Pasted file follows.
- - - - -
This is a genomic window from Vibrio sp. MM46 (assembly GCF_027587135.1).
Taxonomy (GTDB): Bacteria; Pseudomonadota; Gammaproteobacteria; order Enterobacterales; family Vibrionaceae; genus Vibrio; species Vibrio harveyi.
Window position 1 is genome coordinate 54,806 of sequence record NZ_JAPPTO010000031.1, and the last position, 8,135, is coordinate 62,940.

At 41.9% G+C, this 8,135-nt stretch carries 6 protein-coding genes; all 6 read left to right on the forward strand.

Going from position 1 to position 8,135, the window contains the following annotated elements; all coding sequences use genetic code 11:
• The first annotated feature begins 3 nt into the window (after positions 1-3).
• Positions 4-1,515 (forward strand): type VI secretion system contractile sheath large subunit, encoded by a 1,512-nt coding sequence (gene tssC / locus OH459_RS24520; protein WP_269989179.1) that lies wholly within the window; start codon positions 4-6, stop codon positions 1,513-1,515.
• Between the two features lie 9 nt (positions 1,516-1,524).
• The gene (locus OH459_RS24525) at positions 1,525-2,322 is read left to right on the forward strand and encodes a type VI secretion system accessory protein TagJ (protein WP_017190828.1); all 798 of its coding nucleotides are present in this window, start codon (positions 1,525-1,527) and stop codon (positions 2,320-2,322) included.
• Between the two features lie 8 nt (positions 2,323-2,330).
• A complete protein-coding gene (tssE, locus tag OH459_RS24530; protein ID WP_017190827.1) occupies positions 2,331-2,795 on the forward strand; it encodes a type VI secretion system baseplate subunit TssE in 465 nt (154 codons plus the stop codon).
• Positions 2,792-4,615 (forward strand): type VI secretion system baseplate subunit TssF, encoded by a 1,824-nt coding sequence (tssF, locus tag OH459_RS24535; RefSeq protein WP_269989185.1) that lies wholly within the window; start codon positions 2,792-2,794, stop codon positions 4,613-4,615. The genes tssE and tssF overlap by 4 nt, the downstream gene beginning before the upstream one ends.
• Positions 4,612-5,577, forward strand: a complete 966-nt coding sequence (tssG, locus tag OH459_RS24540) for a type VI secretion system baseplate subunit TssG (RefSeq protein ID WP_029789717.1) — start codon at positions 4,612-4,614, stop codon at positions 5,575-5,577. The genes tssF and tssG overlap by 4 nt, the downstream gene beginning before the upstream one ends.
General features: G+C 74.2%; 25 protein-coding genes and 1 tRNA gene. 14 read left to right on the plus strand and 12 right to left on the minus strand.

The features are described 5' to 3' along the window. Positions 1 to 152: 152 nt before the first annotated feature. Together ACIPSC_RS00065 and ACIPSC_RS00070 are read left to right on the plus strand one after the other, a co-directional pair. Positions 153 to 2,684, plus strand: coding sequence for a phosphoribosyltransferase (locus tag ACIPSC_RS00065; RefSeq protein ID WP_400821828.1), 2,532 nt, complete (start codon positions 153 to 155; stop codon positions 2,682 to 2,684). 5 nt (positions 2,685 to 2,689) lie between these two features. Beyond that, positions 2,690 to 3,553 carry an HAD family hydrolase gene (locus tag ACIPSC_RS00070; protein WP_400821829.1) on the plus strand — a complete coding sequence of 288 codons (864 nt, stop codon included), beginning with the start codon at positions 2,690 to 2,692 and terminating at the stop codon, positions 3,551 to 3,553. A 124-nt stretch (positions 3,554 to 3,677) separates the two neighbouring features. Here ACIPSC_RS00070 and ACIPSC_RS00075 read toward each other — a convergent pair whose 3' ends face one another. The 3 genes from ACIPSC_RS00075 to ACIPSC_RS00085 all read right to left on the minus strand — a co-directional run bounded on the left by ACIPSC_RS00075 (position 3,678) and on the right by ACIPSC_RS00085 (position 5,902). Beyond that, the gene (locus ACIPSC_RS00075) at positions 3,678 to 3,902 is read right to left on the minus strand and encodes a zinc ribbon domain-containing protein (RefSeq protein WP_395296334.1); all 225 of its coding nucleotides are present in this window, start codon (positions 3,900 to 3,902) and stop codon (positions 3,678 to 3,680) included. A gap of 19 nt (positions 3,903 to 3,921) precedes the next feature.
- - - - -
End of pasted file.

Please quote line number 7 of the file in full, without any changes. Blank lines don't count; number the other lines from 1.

• Positions 4-1,515 (forward strand): type VI secretion system contractile sheath large subunit, encoded by a 1,512-nt coding sequence (gene tssC / locus OH459_RS24520; protein WP_269989179.1) that lies wholly within the window; start codon positions 4-6, stop codon positions 1,513-1,515.